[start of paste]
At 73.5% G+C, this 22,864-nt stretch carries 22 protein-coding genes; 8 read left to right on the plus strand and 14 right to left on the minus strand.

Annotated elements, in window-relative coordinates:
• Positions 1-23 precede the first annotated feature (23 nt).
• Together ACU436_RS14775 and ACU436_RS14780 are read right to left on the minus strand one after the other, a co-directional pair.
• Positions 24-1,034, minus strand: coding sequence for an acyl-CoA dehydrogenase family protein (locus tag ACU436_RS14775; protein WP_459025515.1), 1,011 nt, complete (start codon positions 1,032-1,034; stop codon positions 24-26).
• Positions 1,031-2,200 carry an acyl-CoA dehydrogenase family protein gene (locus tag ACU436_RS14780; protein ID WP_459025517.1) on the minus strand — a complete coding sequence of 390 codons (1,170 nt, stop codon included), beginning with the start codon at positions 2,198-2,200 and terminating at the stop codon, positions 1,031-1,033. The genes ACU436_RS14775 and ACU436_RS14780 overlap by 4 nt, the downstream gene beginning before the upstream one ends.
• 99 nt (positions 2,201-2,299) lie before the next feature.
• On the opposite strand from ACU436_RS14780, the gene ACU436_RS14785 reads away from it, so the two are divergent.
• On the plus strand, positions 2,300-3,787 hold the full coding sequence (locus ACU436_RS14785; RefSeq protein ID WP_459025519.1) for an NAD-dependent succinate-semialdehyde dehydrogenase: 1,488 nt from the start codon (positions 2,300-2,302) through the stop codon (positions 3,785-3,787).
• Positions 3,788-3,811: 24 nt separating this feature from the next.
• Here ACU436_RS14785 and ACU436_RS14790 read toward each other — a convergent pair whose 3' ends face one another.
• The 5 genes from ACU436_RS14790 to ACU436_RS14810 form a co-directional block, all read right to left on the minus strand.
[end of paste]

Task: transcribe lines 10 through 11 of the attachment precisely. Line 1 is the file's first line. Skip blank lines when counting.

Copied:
• Positions 3,788-3,811: 24 nt separating this feature from the next.
• Here ACU436_RS14785 and ACU436_RS14790 read toward each other — a convergent pair whose 3' ends face one another.